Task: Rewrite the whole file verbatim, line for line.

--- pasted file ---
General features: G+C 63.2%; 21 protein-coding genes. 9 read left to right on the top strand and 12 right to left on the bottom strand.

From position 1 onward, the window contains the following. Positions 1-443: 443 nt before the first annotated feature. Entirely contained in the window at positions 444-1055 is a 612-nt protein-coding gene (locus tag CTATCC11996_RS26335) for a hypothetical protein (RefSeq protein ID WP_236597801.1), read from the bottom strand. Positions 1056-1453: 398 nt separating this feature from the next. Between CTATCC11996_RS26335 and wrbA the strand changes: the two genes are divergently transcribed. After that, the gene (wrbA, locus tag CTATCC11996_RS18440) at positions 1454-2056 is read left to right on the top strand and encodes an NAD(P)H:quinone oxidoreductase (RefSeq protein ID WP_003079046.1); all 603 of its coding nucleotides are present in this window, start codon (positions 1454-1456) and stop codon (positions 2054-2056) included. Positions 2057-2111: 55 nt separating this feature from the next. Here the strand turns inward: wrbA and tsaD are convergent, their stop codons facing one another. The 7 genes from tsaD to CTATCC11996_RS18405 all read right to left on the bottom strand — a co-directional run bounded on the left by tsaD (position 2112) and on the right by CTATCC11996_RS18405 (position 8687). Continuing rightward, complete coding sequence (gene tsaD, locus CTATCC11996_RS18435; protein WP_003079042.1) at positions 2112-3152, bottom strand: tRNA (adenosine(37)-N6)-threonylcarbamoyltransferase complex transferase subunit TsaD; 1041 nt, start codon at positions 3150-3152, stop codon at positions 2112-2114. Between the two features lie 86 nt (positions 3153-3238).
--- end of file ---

General features: G+C 63.2%; 21 protein-coding genes. 9 read left to right on the top strand and 12 right to left on the bottom strand.

From position 1 onward, the window contains the following. Positions 1-443: 443 nt before the first annotated feature. Entirely contained in the window at positions 444-1055 is a 612-nt protein-coding gene (locus tag CTATCC11996_RS26335) for a hypothetical protein (RefSeq protein ID WP_236597801.1), read from the bottom strand. Positions 1056-1453: 398 nt separating this feature from the next. Between CTATCC11996_RS26335 and wrbA the strand changes: the two genes are divergently transcribed. After that, the gene (wrbA, locus tag CTATCC11996_RS18440) at positions 1454-2056 is read left to right on the top strand and encodes an NAD(P)H:quinone oxidoreductase (RefSeq protein ID WP_003079046.1); all 603 of its coding nucleotides are present in this window, start codon (positions 1454-1456) and stop codon (positions 2054-2056) included. Positions 2057-2111: 55 nt separating this feature from the next. Here the strand turns inward: wrbA and tsaD are convergent, their stop codons facing one another. The 7 genes from tsaD to CTATCC11996_RS18405 all read right to left on the bottom strand — a co-directional run bounded on the left by tsaD (position 2112) and on the right by CTATCC11996_RS18405 (position 8687). Continuing rightward, complete coding sequence (gene tsaD, locus CTATCC11996_RS18435; protein WP_003079042.1) at positions 2112-3152, bottom strand: tRNA (adenosine(37)-N6)-threonylcarbamoyltransferase complex transferase subunit TsaD; 1041 nt, start codon at positions 3150-3152, stop codon at positions 2112-2114. Between the two features lie 86 nt (positions 3153-3238).